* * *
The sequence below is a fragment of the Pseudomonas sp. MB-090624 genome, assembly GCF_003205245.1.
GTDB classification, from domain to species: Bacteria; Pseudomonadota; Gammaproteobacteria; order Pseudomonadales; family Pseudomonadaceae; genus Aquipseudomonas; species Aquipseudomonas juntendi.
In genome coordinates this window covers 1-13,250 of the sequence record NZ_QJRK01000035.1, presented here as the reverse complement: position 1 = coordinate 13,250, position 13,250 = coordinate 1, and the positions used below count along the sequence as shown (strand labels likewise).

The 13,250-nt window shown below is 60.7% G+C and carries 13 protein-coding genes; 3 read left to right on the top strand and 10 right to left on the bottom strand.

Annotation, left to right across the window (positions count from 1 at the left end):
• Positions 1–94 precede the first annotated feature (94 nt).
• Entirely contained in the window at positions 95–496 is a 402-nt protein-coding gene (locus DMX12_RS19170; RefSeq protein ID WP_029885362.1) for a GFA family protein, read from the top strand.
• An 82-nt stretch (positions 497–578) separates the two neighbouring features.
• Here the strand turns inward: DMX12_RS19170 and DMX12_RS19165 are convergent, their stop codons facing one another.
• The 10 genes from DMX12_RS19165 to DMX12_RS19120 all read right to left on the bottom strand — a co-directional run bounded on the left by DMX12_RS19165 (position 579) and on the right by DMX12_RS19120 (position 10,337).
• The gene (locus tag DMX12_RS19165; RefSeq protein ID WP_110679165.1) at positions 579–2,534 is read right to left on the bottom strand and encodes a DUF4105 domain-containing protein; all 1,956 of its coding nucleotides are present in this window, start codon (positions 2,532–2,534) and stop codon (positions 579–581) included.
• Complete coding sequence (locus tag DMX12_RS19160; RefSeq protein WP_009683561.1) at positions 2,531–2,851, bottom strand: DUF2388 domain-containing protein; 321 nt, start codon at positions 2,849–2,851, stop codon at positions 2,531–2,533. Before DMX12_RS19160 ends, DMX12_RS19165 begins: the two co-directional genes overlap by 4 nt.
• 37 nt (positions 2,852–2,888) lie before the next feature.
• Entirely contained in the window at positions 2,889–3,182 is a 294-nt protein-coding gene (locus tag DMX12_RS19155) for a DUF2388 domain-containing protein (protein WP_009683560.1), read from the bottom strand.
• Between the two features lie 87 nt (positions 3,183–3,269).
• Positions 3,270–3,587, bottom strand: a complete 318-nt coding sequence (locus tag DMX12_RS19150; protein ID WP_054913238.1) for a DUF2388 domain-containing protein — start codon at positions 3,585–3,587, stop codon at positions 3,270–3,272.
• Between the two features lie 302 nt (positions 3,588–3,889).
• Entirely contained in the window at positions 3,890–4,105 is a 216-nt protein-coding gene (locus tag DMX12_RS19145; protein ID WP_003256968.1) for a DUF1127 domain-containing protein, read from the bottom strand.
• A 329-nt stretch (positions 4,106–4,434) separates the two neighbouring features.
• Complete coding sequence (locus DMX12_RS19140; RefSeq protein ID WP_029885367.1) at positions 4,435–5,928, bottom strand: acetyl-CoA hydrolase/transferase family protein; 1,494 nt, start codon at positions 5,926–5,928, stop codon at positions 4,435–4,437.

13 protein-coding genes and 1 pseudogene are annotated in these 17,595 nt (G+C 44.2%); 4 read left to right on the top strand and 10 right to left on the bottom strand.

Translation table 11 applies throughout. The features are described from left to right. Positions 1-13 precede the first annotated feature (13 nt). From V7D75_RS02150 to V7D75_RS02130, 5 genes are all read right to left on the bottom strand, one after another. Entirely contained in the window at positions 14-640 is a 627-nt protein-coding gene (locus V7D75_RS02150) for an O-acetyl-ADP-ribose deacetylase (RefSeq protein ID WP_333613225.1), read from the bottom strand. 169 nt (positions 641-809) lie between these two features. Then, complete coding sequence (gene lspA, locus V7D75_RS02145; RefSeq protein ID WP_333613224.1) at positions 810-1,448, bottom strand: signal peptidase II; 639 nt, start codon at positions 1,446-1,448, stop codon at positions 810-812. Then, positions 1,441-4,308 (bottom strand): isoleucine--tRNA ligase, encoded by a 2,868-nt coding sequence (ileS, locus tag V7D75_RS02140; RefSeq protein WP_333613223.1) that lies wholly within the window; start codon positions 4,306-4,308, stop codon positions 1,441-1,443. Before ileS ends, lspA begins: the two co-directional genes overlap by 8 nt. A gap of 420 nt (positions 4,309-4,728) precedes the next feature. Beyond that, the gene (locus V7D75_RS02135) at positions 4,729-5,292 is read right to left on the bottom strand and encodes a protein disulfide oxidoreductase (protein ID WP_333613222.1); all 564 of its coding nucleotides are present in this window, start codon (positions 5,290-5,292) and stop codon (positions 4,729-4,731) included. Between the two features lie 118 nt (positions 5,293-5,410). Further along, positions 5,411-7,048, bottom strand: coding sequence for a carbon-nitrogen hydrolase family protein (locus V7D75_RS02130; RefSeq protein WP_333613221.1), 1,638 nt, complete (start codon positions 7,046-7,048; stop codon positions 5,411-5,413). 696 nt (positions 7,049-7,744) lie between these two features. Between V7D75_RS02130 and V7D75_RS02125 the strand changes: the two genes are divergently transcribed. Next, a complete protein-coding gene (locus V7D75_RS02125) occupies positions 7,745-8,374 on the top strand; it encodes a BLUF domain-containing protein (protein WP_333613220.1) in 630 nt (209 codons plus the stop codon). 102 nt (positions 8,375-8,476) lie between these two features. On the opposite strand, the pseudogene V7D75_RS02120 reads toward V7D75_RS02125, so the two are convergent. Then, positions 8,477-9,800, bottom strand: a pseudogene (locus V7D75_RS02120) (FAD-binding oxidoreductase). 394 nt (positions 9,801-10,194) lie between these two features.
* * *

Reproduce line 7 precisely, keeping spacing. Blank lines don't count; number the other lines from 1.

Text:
• Entirely contained in the window at positions 95–496 is a 402-nt protein-coding gene (locus DMX12_RS19170; RefSeq protein ID WP_029885362.1) for a GFA family protein, read from the top strand.